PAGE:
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Noir-vember 2013: The Steel Trap

Posted by martinteller on November 21, 2013

“I was just thinking… I’ve got a wonderful wife, wonderful daughter, good health, steady job, reasonably secure future.  I should be a pretty contented man.”
“So… that’s what was on my mind.”

Jim Osborne (Joseph Cotten) has been working at the same bank for 11 years, working his way up the ranks to assistant manager.  One day it dawns on him how easy it would be to rob the tellers’ vault.  On a Friday evening, he could score a million dollars and be in Brazil before the crime would be discovered on Monday morning.  By that time, he’d be home free, in a land with no US extradition treaty.  The idea becomes an obsession and then becomes a plan… but pulling it off will be harder than he anticipated, especially without tipping off his unsuspecting wife Laurie (Teresa Wright), who thinks they’re going to Brazil on bank business.

I could sum up this movie in one word: tense.  Murphy’s law has got Jim Obsorne’s number… every step of the way there’s some snafu, an unexpected obstacle coming between him and his dream of freedom and luxury.  Cotten’s performance is superb, ratcheting up the jitters and tension with each unwelcome development.  A boss who dawdles on the phone, a wife who insists on leaving their daughter at home (Jim rationalizes this by assuming it will be no problem to send for her later), a plane captain who stubbornly refuses to fly through an electrical storm.  It’s one damn thing after another, and we can’t help wanting our protagonist to get away with his criminal endeavor.  It’s almost too tense, and although the film is gripping and well-constructed, I’m not sure I’d want to sit through all that nail-biting again.  Imagine the last five minutes of The Killing, but a whole movie’s worth.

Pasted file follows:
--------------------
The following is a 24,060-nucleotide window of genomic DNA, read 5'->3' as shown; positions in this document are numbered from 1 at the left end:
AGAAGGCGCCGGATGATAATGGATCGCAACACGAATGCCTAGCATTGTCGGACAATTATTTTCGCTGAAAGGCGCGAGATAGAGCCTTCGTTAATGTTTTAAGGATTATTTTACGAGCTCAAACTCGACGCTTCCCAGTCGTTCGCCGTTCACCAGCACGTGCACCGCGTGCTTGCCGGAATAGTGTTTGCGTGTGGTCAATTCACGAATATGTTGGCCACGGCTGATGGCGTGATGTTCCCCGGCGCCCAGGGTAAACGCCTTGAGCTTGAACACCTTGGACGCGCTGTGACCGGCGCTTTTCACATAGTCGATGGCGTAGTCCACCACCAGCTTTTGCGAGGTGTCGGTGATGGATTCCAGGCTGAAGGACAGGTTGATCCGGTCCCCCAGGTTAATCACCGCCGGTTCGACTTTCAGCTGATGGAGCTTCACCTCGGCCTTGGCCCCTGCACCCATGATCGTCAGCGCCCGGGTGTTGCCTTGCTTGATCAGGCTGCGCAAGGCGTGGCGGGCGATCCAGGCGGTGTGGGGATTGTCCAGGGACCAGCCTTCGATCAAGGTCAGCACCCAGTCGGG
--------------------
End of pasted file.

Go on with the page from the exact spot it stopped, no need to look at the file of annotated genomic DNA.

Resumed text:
Wright is teamed up with Cotten again, nine years after playing his niece in Hitchcock’s masterful Shadow of a Doubt.  Her role is less impressive here, as she’s stuck in the role of the submissive wife who is puzzled by but rarely challenges her husband’s odd behavior.  But again, she’s up against Cotten, one of the greats, and either doesn’t have the chops or the material (or either) to step out of his shadow.  But it’s largely Cotten’s show anyway, and much of the film is accompanied by his voiceover.  I know some people have an aversion to narration (“Show, don’t tell” being the tired mantra) but most of the time I find it works well here, and is efficient at displaying Jim’s thought processes that would be difficult to convey visually.

Besides Wright’s lackluster performance, I was also disappointed with Ernest Laszlo’s workmanlike cinematography.  And the theme of disillusionment with “normal” life isn’t handled that well… any cynicism about the matter is politely shoved aside by the end, without a trace of irony.  But for the sheer tension of the plotting and Cotten’s excellent performance, it’s worth a look.  Rating: Good (74)


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